Lived Experiences of “Silent” Osteoporosis: A Longitudinal Phenomenological study

Research output: Contribution to conference without publisher/journalPosterCommunication


Non-adherence to medical treatment of chronic diseases remains unclear. People with osteoporosis are mostly unaware of the disease, until bone fractures may occur. The medical treatment might be the manifest of the disease before fracture. However, it is unknown how this is experienced and affects the individual’s life situation.
The aim is to illuminate the human experiences and perspective in relation to living with osteoporosis without fractures, but with prophylactic treatment.
Descriptive, longitudinal study the approach was phenomenological-hermeneutic. Sixteen women with osteoporosis and in prophylactic treatment were included.
Data was obtained using individual interviews three times during one year. Data were analyzed at three levels: Naive reading, structural analysis and critical interpretation and discussion.
The preliminary findings indicate that there are three categories of lived experiences of osteoporosis. 1) Accepting the diagnosis and embracing the medical treatment. 2) Seeking knowledge about the disease and the medication during embracing. 3) Alarmed by the diagnosis and of any adverse effect of the medication.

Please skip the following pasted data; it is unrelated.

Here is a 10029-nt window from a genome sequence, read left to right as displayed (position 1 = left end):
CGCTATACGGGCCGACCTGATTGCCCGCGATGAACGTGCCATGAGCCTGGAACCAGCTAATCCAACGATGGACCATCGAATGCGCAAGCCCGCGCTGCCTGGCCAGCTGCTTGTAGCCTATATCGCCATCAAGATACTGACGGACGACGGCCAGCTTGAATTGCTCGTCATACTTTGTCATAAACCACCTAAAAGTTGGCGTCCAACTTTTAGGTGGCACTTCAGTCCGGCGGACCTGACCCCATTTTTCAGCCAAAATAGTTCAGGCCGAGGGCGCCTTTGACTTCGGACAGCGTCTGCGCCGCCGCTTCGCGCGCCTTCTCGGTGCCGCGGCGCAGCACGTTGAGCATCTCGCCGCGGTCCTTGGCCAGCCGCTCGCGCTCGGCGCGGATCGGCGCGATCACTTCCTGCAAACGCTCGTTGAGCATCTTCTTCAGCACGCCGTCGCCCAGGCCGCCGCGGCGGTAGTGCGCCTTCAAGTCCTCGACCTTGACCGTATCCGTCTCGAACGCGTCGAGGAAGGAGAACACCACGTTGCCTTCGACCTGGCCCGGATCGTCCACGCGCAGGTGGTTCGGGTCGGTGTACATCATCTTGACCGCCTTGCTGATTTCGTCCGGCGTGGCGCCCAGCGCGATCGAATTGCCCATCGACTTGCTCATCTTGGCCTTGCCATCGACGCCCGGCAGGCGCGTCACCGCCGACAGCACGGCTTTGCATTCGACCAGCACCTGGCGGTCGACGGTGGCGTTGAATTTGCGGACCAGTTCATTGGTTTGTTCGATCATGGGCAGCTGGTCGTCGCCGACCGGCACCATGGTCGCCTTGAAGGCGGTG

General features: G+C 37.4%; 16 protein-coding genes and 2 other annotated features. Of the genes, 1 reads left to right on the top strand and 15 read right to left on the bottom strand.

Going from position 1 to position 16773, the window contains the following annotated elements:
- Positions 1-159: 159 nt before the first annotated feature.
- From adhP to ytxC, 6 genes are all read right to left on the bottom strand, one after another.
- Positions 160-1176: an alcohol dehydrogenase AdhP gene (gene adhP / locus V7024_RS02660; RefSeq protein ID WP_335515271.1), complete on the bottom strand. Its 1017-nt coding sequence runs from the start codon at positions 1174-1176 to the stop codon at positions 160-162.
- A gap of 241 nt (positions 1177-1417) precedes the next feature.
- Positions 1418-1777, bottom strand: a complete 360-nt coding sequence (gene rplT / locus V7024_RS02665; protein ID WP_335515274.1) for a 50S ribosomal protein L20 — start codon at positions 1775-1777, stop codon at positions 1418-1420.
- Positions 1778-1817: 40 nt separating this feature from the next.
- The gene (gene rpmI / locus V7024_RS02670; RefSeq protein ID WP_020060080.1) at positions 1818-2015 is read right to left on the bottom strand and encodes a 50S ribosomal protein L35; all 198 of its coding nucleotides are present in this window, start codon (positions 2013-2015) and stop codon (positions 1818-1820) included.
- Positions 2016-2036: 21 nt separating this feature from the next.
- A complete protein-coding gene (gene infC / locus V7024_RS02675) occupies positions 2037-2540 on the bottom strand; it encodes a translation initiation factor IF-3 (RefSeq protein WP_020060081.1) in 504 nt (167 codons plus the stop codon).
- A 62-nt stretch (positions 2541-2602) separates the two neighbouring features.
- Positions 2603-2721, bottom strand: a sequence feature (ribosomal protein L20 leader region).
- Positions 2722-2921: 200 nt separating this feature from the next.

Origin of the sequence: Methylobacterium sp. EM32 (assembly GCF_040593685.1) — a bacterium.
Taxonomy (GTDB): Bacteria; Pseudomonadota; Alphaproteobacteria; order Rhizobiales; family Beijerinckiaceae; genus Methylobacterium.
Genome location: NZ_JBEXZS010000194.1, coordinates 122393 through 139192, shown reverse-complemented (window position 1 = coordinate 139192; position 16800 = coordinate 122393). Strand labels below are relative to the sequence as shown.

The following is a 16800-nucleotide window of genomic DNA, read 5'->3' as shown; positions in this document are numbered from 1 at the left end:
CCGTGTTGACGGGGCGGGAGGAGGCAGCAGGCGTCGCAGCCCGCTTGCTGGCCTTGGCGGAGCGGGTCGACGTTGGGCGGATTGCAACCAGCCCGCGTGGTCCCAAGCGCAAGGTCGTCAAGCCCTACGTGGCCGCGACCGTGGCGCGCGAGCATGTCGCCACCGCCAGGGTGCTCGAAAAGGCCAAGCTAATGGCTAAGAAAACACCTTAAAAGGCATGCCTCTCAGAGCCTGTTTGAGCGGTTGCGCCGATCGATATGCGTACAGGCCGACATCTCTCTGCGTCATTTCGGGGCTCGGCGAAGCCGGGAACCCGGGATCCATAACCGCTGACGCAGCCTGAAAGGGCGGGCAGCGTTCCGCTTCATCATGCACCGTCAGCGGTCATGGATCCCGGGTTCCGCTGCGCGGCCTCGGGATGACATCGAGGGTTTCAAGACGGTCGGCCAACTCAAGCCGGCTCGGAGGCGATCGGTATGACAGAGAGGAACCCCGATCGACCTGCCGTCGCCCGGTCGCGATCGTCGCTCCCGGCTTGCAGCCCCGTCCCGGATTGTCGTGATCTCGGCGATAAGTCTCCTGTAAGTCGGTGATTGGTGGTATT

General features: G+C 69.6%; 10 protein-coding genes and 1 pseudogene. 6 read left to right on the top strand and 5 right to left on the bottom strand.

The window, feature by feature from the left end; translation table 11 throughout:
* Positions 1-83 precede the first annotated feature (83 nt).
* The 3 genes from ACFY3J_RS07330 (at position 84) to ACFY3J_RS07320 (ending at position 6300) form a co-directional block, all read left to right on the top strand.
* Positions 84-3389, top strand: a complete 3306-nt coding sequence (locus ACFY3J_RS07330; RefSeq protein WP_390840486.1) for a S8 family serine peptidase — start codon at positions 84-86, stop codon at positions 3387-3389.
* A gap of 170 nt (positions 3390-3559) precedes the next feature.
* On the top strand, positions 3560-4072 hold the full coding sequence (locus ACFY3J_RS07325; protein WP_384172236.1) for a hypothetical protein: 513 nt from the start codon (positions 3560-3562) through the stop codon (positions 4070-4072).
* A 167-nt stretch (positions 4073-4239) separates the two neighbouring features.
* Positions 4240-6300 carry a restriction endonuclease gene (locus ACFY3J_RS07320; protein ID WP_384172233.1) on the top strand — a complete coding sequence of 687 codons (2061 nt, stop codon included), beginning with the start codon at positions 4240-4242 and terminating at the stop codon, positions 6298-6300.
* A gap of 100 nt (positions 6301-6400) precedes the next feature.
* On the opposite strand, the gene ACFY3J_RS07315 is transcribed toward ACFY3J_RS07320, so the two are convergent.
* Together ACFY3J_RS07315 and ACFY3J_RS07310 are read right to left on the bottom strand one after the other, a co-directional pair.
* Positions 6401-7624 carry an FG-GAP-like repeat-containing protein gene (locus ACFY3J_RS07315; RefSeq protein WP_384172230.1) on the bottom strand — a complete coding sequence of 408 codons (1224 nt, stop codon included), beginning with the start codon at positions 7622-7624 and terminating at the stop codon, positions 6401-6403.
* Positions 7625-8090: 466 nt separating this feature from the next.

Scientific and applicative relevance
The project provides new basic research to be used in the efforts to enhance patient participation and to provide health professionals improved opportunities to support, guide and inform the individual patient.
Original languageEnglish
Publication date29. Nov 2012
Publication statusPublished - 29. Nov 2012
EventForskningensdag: Gentofte Hospital - Gentofte Hospital, Hellerup, Denmark
Duration: 29. Nov 201229. Nov 2012


LocationGentofte Hospital

Cite this

Hansen, C., Konradsen, H., Abrahamsen, B., & Pedersen, B. D. (2012). Lived Experiences of “Silent” Osteoporosis: A Longitudinal Phenomenological study. Poster session presented at Forskningensdag, Hellerup, Denmark.